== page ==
Overall, Bisson’s takeaway from the event was that the service would be “an attempt to create a streaming model akin to a Sky- or Comcast-type business with with free-to-air at its core — very much back to the future strategically.”
Benchmark Co. analyst Matthew Harrigan in a first reaction said Thursday’s event fit in with NBCUniversal’s recently unveiled One Platform, which will enable the company to sell ad inventory across linear and digital services. “Everything on the sizzle reels seems to dovetail with the viable One Platform strategy approach,” he told THR.
He also argued that Peacock looks like it could be “really reinventing the ad-supported platform with [a] five-minutes-per-hour cap and frequency caps — getting away from brain-numbing insurance commercial forced reps.”
Cowen analyst Gregory Williams was less convinced. “NBCU is attacking the streaming wars from a different angle than most of their peers, where the headline product is ‘free’,” he wrote in a report.”Management expects revenue from Peacock to be largely advertising-supported; 2024 financials assume a $6-$7 per sub per month advertising advertising revenue per user. While this is less than the $10 per sub per month that management identified for Hulu, it’s worth nothing that Hulu runs about 10 minutes of ads per hour, whereas Peacock is touting just five minutes of ads per hour as a key part of their value proposition for consumers. This suggests management expects a 20 percent-40 percent cost per thousand premium versus what Hulu earns now.”
Concluded Williams: “We weren’t totally sold on the notion that Peacock is going to revolutionize the ad market — several competitors also have a ‘new new thing’ ad product (AMS/Vantage at ViacomCBS and Xandr at AT&T) and calling the 70-year-old TV ‘sponsored by’ model ‘solo advertising’ doesn’t make it a real innovation over past practice.”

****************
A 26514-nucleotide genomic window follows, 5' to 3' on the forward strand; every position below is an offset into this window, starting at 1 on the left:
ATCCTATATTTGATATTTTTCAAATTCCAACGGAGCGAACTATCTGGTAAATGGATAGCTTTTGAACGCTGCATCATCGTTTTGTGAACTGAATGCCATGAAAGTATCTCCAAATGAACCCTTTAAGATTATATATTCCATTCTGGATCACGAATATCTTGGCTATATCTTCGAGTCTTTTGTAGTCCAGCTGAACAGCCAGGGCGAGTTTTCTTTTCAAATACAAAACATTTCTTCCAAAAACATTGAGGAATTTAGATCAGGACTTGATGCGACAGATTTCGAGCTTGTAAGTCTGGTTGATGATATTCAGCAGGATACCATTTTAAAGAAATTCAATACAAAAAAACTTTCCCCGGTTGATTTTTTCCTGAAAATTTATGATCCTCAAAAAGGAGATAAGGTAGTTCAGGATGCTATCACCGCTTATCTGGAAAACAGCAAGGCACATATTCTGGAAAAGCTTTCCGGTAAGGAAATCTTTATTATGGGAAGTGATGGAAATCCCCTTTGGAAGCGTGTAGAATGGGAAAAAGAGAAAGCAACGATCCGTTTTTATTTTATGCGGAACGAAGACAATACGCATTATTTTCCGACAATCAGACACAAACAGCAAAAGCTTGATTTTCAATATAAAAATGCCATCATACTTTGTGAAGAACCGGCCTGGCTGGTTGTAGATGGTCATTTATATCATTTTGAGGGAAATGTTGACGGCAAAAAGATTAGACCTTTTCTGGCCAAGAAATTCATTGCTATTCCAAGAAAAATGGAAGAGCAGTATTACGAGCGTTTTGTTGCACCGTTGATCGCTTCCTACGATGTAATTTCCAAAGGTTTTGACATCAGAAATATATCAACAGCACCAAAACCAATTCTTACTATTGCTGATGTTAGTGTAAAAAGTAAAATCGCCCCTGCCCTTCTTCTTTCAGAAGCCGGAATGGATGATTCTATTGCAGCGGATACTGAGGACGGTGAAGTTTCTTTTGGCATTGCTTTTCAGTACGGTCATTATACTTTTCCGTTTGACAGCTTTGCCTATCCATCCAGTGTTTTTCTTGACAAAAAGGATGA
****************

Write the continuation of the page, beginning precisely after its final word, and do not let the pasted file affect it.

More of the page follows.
While others emphasized the breadth of content featured at the Peacock event, the Cowen analyst felt less strong about it. “Overall, while we think NBCU has a good amount of quality content, the clip roll at the beginning of the presentation didn’t seem as compelling (to us, anyway) as what we saw from either Disney or Warner/HBO during their respective analyst presentations,” Williams wrote. “Management appears to see Peacock as a way to better monetize existing viewership on other platforms that isn’t being monetized well or at all; however, monetization of content through Peacock seems likely to be meaningfully lower on a per viewers basis than on linear television.”
Other analysts though, including Ives, argued that NBCU’s expectations of 30 million-35 million subscribers by 2024 are conservative, given content such as The Office, Law and Order, Saturday Night Live, Chicago: Fire and a host of new and exclusive shows, as well as the Tokyo 2020 Olympics.
Investors were at least mildly impressed, as shares of Comcast advanced 1.3 percent after its Peacock presentation in Thursday after-hours trading.